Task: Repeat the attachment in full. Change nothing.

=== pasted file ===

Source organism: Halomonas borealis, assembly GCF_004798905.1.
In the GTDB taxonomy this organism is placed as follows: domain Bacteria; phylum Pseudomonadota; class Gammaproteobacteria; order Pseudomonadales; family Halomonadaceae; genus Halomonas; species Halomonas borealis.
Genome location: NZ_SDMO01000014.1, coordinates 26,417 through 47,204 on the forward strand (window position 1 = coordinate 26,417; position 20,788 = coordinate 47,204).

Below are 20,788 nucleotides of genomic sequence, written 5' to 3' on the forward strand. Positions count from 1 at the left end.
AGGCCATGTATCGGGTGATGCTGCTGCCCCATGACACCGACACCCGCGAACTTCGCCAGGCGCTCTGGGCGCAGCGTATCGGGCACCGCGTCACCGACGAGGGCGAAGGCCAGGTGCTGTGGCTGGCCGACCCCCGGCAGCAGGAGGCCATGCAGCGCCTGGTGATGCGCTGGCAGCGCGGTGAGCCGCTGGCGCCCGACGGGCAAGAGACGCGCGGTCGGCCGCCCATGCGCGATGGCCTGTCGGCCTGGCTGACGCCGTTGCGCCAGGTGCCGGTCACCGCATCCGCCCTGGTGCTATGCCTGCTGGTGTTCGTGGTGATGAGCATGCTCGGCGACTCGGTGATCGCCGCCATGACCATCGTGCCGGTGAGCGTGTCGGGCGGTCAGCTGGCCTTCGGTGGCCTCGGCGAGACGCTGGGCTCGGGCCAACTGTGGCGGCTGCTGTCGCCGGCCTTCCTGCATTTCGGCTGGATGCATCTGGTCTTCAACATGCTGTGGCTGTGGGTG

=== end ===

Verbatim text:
Source organism: Halomonas borealis, assembly GCF_004798905.1.
In the GTDB taxonomy this organism is placed as follows: domain Bacteria; phylum Pseudomonadota; class Gammaproteobacteria; order Pseudomonadales; family Halomonadaceae; genus Halomonas; species Halomonas borealis.
Genome location: NZ_SDMO01000014.1, coordinates 26,417 through 47,204 on the forward strand (window position 1 = coordinate 26,417; position 20,788 = coordinate 47,204).

Below are 20,788 nucleotides of genomic sequence, written 5' to 3' on the forward strand. Positions count from 1 at the left end.
AGGCCATGTATCGGGTGATGCTGCTGCCCCATGACACCGACACCCGCGAACTTCGCCAGGCGCTCTGGGCGCAGCGTATCGGGCACCGCGTCACCGACGAGGGCGAAGGCCAGGTGCTGTGGCTGGCCGACCCCCGGCAGCAGGAGGCCATGCAGCGCCTGGTGATGCGCTGGCAGCGCGGTGAGCCGCTGGCGCCCGACGGGCAAGAGACGCGCGGTCGGCCGCCCATGCGCGATGGCCTGTCGGCCTGGCTGACGCCGTTGCGCCAGGTGCCGGTCACCGCATCCGCCCTGGTGCTATGCCTGCTGGTGTTCGTGGTGATGAGCATGCTCGGCGACTCGGTGATCGCCGCCATGACCATCGTGCCGGTGAGCGTGTCGGGCGGTCAGCTGGCCTTCGGTGGCCTCGGCGAGACGCTGGGCTCGGGCCAACTGTGGCGGCTGCTGTCGCCGGCCTTCCTGCATTTCGGCTGGATGCATCTGGTCTTCAACATGCTGTGGCTGTGGGTG